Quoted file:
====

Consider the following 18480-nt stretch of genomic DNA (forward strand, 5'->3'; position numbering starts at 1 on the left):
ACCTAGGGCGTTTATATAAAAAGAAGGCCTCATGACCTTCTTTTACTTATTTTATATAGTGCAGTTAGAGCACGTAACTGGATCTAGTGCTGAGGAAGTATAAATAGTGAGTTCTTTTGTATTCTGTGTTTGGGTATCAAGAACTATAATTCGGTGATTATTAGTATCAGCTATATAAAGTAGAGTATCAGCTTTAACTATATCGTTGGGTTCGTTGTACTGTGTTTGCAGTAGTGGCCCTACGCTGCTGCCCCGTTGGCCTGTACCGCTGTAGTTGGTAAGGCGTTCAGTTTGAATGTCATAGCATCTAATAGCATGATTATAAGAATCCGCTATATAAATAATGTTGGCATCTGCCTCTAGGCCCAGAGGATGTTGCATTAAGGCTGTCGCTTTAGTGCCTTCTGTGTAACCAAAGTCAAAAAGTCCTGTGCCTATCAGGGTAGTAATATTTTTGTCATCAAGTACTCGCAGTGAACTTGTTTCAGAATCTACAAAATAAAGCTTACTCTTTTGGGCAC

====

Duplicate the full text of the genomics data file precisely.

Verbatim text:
Consider the following 18480-nt stretch of genomic DNA (forward strand, 5'->3'; position numbering starts at 1 on the left):
ACCTAGGGCGTTTATATAAAAAGAAGGCCTCATGACCTTCTTTTACTTATTTTATATAGTGCAGTTAGAGCACGTAACTGGATCTAGTGCTGAGGAAGTATAAATAGTGAGTTCTTTTGTATTCTGTGTTTGGGTATCAAGAACTATAATTCGGTGATTATTAGTATCAGCTATATAAAGTAGAGTATCAGCTTTAACTATATCGTTGGGTTCGTTGTACTGTGTTTGCAGTAGTGGCCCTACGCTGCTGCCCCGTTGGCCTGTACCGCTGTAGTTGGTAAGGCGTTCAGTTTGAATGTCATAGCATCTAATAGCATGATTATAAGAATCCGCTATATAAATAATGTTGGCATCTGCCTCTAGGCCCAGAGGATGTTGCATTAAGGCTGTCGCTTTAGTGCCTTCTGTGTAACCAAAGTCAAAAAGTCCTGTGCCTATCAGGGTAGTAATATTTTTGTCATCAAGTACTCGCAGTGAACTTGTTTCAGAATCTACAAAATAAAGCTTACTCTTTTGGGCAC